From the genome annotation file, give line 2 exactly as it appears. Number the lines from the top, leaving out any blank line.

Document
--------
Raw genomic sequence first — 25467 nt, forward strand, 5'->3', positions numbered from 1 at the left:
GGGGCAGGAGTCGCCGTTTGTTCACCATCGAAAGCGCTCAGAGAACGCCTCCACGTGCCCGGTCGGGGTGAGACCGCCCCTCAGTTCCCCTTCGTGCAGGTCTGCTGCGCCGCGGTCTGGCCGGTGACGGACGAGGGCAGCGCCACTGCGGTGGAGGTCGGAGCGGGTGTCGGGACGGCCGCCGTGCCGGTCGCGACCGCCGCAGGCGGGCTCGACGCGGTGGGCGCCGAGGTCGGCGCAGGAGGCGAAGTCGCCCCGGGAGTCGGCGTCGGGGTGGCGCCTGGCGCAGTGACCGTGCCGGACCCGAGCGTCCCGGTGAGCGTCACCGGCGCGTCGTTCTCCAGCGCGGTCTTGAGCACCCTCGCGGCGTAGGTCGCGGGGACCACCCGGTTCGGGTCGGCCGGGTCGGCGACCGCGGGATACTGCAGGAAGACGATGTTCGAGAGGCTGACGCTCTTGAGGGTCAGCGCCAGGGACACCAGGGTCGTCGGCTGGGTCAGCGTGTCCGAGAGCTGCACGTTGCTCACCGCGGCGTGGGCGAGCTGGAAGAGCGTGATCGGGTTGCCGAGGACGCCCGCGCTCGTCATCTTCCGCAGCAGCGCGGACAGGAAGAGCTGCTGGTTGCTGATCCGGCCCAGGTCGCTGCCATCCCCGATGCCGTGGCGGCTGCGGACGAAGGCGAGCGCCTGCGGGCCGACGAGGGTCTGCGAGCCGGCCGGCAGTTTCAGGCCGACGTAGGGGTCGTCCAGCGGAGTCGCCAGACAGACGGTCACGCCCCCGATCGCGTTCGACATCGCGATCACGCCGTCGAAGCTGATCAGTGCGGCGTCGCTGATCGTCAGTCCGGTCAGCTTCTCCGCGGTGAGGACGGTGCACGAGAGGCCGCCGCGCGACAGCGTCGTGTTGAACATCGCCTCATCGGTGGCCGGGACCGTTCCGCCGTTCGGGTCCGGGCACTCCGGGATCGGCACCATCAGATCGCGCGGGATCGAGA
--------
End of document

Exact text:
GGGGCAGGAGTCGCCGTTTGTTCACCATCGAAAGCGCTCAGAGAACGCCTCCACGTGCCCGGTCGGGGTGAGACCGCCCCTCAGTTCCCCTTCGTGCAGGTCTGCTGCGCCGCGGTCTGGCCGGTGACGGACGAGGGCAGCGCCACTGCGGTGGAGGTCGGAGCGGGTGTCGGGACGGCCGCCGTGCCGGTCGCGACCGCCGCAGGCGGGCTCGACGCGGTGGGCGCCGAGGTCGGCGCAGGAGGCGAAGTCGCCCCGGGAGTCGGCGTCGGGGTGGCGCCTGGCGCAGTGACCGTGCCGGACCCGAGCGTCCCGGTGAGCGTCACCGGCGCGTCGTTCTCCAGCGCGGTCTTGAGCACCCTCGCGGCGTAGGTCGCGGGGACCACCCGGTTCGGGTCGGCCGGGTCGGCGACCGCGGGATACTGCAGGAAGACGATGTTCGAGAGGCTGACGCTCTTGAGGGTCAGCGCCAGGGACACCAGGGTCGTCGGCTGGGTCAGCGTGTCCGAGAGCTGCACGTTGCTCACCGCGGCGTGGGCGAGCTGGAAGAGCGTGATCGGGTTGCCGAGGACGCCCGCGCTCGTCATCTTCCGCAGCAGCGCGGACAGGAAGAGCTGCTGGTTGCTGATCCGGCCCAGGTCGCTGCCATCCCCGATGCCGTGGCGGCTGCGGACGAAGGCGAGCGCCTGCGGGCCGACGAGGGTCTGCGAGCCGGCCGGCAGTTTCAGGCCGACGTAGGGGTCGTCCAGCGGAGTCGCCAGACAGACGGTCACGCCCCCGATCGCGTTCGACATCGCGATCACGCCGTCGAAGCTGATCAGTGCGGCGTCGCTGATCGTCAGTCCGGTCAGCTTCTCCGCGGTGAGGACGGTGCACGAGAGGCCGCCGCGCGACAGCGTCGTGTTGAACATCGCCTCATCGGTGGCCGGGACCGTTCCGCCGTTCGGGTCCGGGCACTCCGGGATCGGCACCATCAGATCGCGCGGGATCGAGA